altObviously, nobody reads 114 manuscripts per hour. In fact, surveys suggest that the average physician (family practice, internal medicine, surgery) commits approximately 4-hours/week to professional development reading. [Johnson 1997, Saint 2000, Schein 2000] If these busy clinicians pick up the latest copy of the leading peer-reviewed journal in their specialty each week and read it cover-to-cover, are they efficiently accessing the practice-changing research? In 2004, McKibbon evaluated individual articles from 170 core journals using methodological filters from the McMaster University Health Information Research Unit to assess overall quality and risk of bias. The highest quality manuscripts were further assessed by specialty-specific (i.e. emergency care research was evaluated by an EP, cardiovascular research by a Cardiologist, etc.) clinicians for relevance to their practice based upon the following criteria: resource availability, disease prevalence, and what was already known on the topic.

McKibbon’s group reported some surprising results. By measuring the ratio of the total number of articles for each journal divided by number of “relevant articles” (using the criteria above), they computed the “Number Needed to Read” (NNR) for each journal. The only EM journal with any articles deemed worthy of assessment was the Annals of Emergency Medicine and the NNR was 147!

In other words, an EP must read 147 Annals articles to find one that should change or verify practice for most clinicians in our specialty. By comparison, the New England Journal of Medicine’s NNR was 61 and the Journal of the American Medical Association’s was 77. Since EPs care for anybody, anywhere, and anytime, a substantial proportion of research relevant to our practice appears in non-EM journals. So, even more so than with other specialties, the breadth of our reading is overwhelming. The broad-based knowledge base of EM is probably related to the proliferation of secondary peer-reviewed journals and EBM expertise within our specialty.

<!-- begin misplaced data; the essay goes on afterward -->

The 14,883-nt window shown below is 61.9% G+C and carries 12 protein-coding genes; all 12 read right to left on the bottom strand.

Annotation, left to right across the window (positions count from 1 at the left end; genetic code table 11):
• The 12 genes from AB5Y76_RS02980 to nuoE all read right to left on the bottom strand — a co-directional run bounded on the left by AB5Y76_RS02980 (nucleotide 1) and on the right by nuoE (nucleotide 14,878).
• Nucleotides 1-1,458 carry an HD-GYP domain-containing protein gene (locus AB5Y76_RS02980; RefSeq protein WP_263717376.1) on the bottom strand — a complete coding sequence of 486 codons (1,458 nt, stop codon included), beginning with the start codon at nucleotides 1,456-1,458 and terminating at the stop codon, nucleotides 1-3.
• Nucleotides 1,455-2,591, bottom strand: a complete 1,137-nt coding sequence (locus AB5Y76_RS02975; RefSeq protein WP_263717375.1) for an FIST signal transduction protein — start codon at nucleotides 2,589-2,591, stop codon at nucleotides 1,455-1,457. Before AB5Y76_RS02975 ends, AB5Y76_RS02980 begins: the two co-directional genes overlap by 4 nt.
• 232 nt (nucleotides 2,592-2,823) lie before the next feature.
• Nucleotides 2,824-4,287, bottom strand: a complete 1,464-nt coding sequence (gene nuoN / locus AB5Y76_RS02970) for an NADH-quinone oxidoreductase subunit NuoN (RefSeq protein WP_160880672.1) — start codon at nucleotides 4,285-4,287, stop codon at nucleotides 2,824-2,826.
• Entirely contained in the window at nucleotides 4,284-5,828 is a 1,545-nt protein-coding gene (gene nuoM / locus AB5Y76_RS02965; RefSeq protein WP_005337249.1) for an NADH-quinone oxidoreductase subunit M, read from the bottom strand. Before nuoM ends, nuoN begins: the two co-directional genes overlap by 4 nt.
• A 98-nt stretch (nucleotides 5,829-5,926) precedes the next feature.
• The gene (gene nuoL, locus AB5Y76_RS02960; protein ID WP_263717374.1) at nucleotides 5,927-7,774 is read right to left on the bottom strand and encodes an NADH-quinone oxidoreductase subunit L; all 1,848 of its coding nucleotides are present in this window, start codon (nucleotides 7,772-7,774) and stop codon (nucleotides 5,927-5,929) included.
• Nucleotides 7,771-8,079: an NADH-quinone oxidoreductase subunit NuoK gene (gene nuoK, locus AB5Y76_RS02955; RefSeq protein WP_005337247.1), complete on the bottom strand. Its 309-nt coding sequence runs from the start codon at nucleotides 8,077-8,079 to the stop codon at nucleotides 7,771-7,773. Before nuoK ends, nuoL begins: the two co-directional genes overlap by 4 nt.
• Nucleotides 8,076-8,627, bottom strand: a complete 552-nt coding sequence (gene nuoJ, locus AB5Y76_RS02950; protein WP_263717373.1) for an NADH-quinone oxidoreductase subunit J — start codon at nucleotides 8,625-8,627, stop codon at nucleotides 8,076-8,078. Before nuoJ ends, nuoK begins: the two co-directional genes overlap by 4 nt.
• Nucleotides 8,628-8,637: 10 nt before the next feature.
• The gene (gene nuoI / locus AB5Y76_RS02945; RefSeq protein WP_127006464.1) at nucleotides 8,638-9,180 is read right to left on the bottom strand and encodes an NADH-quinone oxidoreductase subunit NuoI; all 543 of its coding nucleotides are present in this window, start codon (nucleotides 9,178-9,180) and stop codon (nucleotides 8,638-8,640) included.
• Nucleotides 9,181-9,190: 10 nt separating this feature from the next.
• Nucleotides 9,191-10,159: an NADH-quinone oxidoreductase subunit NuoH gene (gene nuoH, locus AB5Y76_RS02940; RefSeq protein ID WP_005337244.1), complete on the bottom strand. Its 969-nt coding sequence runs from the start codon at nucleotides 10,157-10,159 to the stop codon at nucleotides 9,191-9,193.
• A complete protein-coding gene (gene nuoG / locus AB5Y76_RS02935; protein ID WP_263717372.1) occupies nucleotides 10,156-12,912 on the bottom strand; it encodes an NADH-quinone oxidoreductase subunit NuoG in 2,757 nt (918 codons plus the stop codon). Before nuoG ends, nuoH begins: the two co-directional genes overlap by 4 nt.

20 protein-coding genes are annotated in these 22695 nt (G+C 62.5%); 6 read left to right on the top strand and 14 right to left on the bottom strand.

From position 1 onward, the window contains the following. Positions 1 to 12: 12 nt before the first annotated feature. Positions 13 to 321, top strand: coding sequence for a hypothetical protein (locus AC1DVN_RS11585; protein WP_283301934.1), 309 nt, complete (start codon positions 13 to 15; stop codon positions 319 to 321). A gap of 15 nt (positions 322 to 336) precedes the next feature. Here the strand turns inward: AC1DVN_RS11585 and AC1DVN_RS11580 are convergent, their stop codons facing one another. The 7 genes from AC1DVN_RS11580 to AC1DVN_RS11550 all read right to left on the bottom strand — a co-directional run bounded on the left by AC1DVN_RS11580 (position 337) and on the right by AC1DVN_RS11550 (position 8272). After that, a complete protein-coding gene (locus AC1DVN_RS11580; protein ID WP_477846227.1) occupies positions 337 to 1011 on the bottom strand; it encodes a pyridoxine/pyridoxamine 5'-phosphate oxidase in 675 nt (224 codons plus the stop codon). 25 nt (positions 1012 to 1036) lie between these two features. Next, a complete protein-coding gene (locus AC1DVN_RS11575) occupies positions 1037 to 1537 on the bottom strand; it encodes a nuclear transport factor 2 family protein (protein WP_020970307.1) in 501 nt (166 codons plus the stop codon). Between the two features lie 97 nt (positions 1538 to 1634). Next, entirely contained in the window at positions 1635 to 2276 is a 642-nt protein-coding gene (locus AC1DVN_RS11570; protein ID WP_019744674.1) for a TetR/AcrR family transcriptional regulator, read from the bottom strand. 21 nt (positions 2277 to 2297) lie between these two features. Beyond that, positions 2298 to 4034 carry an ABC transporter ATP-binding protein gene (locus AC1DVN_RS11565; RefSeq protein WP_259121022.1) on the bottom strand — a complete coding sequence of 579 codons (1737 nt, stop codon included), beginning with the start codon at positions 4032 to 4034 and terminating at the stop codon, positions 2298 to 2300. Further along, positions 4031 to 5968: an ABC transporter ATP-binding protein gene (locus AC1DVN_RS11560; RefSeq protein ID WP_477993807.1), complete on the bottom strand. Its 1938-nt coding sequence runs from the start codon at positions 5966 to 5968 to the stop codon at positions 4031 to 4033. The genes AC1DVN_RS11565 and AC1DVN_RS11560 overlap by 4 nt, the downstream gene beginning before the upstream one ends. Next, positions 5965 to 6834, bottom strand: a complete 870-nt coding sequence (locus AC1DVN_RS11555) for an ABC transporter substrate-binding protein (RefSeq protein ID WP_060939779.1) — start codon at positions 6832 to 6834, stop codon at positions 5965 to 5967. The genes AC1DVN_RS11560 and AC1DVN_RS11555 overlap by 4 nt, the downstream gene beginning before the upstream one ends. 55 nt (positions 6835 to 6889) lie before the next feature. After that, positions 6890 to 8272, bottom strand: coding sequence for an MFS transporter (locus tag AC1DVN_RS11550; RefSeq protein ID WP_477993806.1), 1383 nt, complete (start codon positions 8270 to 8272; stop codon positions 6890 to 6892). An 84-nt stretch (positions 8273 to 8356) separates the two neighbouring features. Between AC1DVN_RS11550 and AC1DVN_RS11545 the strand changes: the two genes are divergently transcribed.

One can quibble about McKibbon’s quantitative estimates of information overload ad nauseum. For example, the journals will argue that they are the foundation of the scientific process, that the building blocks of experimentation and discovery are the preliminary reports and hypothesis-driving, inconclusive findings of early research reports that are not ready for “prime time.” Or one could contend that the process used by McKibbon is biased since the Health Information Research Unit pre-filtering process is not exactly transparent or easily reproduced. However, none of these counterarguments helps the busy EP to weed through the daily deluge of research to find that rare pearl of truth.

What is the solution? Secondary peer-reviewed products including those listed above are abundant. They can be valuable allies to busy clinicians by weeding through hundreds of journals to find, appraise, and disseminate essential nuggets of practice-changing or practice-enhancing information. In rating these products, physician consumers should assess the transparency and methodological rigor of the pre-filtering process since these details will impact the articles selected and those never seen. Specifically,